When I first saw the theme, my first thought was of “Soul Food”. I’d bet that “Soul food” is one of those phrases that if you ask 10 people what it means, you’d get 10 different answers! Soul Warming foods and Soul food are one in the same to me, and when I think of Soul food, the first dish that comes to mind is Gumbo! We have a tradition in our family of making Gumbo each New Year’s day, but it’s a soul-satisfying meal whenever there’s a chill in the air.
Since I’m a Wino with latent foodie tendencies, I decided let my foodie nature rise up, and do a dish, and wine pairings this week!
Here’s my Seafood Gumbo (we …OK make that “I”, call it “Yumbo” – lame right?..but I like it!)
For me, there are two things you’ve got to get right to make a gumbo – the “roux” (I prefer mine to be dark brownish), and you must have stock that is chock full of flavors. Sure you could take a short-cut, and go with store-bought (I’ve done that for a ” quick and dirty” version of this dish, but the flavors are not as complex and intense for me. If you get those couple of things “right”, it’s clear sailing thereafter!
Seafood Gumbo and Wine Pairings for Soul Warming #SundaySupper
Author: Martin D. Redmond
Recipe type: Stew
Adapted from Emeril's Classic Seafood Gumbo recipe
¾ cup vegetable oil
1 cup all-purpose flour
1½ cups finely chopped onions
¾ cup finely chopped green bell peppers
¾ cup finely chopped celery
2 tablespoons minced garlic
One 12-ounce bottle amber beer
6 cups Shrimp and Crab Stock
¼ teaspoon dried thyme
2 bay leaves
2 small Dungeness crabs
2 teaspoons Worcestershire sauce
1 tablespoon salt
½ teaspoon cayenne pepper
2 pounds medium shrimp, peeled and deveined
1 tablespoon Emeril's Original Essence
2 cups shucked oysters with their liquor
¼ cup chopped fresh parsley
½ cup chopped tender green onion tops
Follow directions for cleaning and prepping crab to be cooked (click here, except remove crab legs and claws. Follow directions for Shrimp and Crab stock, except add crab shell and crab butter (roe) along with shrimp.
Place an 8-quart stockpot over medium heat, and add the oil. Allow the oil to heat for about 5 minutes, then add the flour to the pot. Stir the oil and flour together with a wooden spoon to form a roux. Continue to stir the roux for 20 to 25 minutes, or until the color of milk chocolate. Add the onions, bell peppers, and celery to the roux and stir to blend. Stir the vegetables for 5 minutes, then add the garlic. Cook the garlic for 30 seconds before adding the beer and Shrimp and Crab Stock to the pot. Season the gumbo with the thyme, bay leaves, crabs legs, Worcestershire, salt, and cayenne. Bring the gumbo to a boil and lower the heat to a simmer. Continue to simmer the gumbo for 1 hour, skimming the foam and any oil that rises to the surface.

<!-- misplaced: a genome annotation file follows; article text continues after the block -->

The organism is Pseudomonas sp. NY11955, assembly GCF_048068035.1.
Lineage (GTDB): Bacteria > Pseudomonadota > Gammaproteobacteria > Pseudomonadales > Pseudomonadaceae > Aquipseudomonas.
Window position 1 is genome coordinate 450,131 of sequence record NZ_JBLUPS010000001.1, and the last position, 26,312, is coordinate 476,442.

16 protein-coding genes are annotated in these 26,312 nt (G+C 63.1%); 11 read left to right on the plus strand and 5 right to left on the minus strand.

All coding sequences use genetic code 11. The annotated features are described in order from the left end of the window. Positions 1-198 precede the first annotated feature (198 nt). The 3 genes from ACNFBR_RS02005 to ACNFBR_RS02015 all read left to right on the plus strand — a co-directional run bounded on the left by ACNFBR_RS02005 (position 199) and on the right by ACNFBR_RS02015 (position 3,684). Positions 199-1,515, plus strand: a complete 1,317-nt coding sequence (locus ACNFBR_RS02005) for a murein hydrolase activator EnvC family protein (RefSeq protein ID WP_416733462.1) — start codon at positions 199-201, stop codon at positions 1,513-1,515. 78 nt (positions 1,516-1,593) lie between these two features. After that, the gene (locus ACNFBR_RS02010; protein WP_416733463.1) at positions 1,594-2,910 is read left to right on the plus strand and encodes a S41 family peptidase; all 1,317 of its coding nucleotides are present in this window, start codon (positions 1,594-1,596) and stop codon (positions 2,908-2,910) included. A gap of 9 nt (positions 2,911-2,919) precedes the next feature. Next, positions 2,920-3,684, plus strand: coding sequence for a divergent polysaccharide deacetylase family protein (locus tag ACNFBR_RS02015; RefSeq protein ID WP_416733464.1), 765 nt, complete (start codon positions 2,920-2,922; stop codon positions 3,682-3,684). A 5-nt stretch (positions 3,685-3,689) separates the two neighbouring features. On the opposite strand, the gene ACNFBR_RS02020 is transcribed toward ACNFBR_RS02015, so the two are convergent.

Season both the shrimp with 1½ teaspoons Essence. Stir the shrimp into the gumbo and cook for 2 minutes. Add the oysters to the pot and cook, stirring often, for an additional 5 minutes. Taste the gumbo and season if necessary.
Garnish with the parsley and green onions and serve in shallow bowls over white rice.
Recommended Wine Pairings - I paired this with the Navarro Vineyards Edelzwicker, a blend of Riesling, Gewurztraminer, and Pinot Gris. It would also pair well with Viognier, a dry Rosé, or White Zinfandel. If you elect to go with a less spicy version try a Pinot Noir!
Take a look at the culinary cornucopia the #SundaySupper team has put together for this week’s gathering around the #SundaySupper table! My recommended wine pairings (click on the name of the wine to find out where to purchase) are italicized.
Pair these main dishes with Pinot Noir. Look for the 2010 Davis Bynum Pinot Noir. It’s a silky smooth Russian River Valley Pinot Noir with a core of raspberry and spice aromas and flavors, with caramel edge. Why it works: Pinot goes with just about everything. It’s a white wine, in red wine clothing, which makes it incredibly flexible with dishes and methods of prep. Pinot is sublime with poultry, and complements foods that are slow roasted, or braised.
I recommend a Chardonnay for these dishes. Look for the 2009 MacMurray Ranch Chardonnay Sonoma Coast. It’s a medium-full bodied Chardonnay that’s undergone malolactic fermentation, that’s moderately oaked. The oak aging brings vanilla and caramel notes to the party to go along with its ripe apple, tropical fruit and lemon cream character. Why it works: The texture, and weight of wine complement the dish, and it has enough acidity to “cut” the dish a bit and prepare the palate for the next mouthwatering bite.
Pair this dish with a Tempranillo from Rioja Spain. I really like the 2007 Viña Eguia Reserva. It’s shows great balance between oak and fruit with a cherry, dried herb, spice, leather and vanilla character. Why it works: Tempranillo is an underrated food pairing partner. It’s tends to be a light-medium bodied earthy red wine. It’s between a Pinot Noir and Cab. It’s fruity with moderate tannins, and acidity making it a good fit for somewhat spicy fare like Spanish, Mexican and similarly spiced fare.
Pair this classic Italian dish with Sangiovese. Try the 2010 La Mozza I Perazzi Morellino di Scansano. It’s a blend of 85% Sangiovese, 5% Syrah, 5% Alicante, plus a couple of other indigenous Italian grape varieties from Tuscany It shows juicy red and black berries, with some licorice and spice notes supported by soft dusty tannins. Why it works: The food of a place and the wine of a place is always a good place to start when pairing wine and food. On top of that, its high acidity, together with its medium-bodied character enable it to stand up to more substantial dishes. Sangiovese is a wine that loves dished prepared with fresh herbs, rich thick soups, mushrooms and tomato based dishes